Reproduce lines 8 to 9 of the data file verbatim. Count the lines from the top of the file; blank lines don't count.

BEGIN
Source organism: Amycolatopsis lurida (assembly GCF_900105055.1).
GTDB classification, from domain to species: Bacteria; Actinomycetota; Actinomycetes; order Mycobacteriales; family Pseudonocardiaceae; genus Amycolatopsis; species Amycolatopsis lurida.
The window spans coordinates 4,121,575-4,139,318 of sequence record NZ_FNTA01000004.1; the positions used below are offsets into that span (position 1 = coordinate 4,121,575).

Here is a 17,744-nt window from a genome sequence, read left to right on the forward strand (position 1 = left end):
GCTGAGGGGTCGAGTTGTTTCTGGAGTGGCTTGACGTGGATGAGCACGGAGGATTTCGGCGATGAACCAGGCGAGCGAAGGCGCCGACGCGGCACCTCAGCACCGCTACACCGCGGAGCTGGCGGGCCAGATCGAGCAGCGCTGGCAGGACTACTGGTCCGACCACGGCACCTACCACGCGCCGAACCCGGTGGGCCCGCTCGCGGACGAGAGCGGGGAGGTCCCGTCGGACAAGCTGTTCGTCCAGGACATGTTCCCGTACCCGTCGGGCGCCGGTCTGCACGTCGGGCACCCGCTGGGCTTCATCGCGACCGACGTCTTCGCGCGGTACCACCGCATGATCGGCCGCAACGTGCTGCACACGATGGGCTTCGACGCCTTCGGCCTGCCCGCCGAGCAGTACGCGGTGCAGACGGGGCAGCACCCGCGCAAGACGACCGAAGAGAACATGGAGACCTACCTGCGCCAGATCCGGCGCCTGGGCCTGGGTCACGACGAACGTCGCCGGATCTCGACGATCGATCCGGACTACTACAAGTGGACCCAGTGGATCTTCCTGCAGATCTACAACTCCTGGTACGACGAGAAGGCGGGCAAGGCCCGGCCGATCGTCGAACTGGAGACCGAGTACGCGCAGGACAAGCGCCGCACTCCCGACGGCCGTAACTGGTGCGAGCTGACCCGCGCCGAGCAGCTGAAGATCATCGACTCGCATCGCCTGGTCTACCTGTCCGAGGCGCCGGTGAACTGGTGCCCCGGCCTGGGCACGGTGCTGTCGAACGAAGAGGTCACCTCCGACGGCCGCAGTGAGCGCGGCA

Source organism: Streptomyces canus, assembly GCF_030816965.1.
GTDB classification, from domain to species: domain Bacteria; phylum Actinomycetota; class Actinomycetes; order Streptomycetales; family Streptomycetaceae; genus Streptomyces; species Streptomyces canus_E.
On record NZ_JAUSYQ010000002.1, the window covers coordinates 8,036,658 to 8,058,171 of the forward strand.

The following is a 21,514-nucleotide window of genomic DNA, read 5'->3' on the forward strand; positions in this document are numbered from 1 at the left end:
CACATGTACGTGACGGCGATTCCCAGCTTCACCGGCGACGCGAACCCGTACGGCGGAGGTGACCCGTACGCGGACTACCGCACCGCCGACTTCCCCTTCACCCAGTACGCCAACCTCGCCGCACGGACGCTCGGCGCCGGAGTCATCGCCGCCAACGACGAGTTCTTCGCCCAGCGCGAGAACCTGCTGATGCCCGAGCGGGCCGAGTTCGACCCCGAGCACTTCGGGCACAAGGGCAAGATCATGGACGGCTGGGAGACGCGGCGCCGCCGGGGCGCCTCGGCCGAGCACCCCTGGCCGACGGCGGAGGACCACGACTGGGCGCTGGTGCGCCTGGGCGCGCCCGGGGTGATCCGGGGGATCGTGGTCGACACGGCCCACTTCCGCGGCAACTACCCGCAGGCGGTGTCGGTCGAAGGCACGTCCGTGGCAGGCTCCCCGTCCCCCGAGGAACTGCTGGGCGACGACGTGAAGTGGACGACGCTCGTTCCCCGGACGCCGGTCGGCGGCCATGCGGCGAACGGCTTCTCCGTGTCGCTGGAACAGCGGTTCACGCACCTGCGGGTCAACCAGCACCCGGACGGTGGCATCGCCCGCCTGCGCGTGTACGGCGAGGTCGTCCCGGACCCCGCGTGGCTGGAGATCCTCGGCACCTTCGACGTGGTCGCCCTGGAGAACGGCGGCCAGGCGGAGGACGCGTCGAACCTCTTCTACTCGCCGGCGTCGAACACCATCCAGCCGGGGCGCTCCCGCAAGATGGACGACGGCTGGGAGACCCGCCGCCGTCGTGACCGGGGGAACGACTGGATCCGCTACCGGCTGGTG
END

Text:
On record NZ_JAUSYQ010000002.1, the window covers coordinates 8,036,658 to 8,058,171 of the forward strand.

The following is a 21,514-nucleotide window of genomic DNA, read 5'->3' on the forward strand; positions in this document are numbered from 1 at the left end: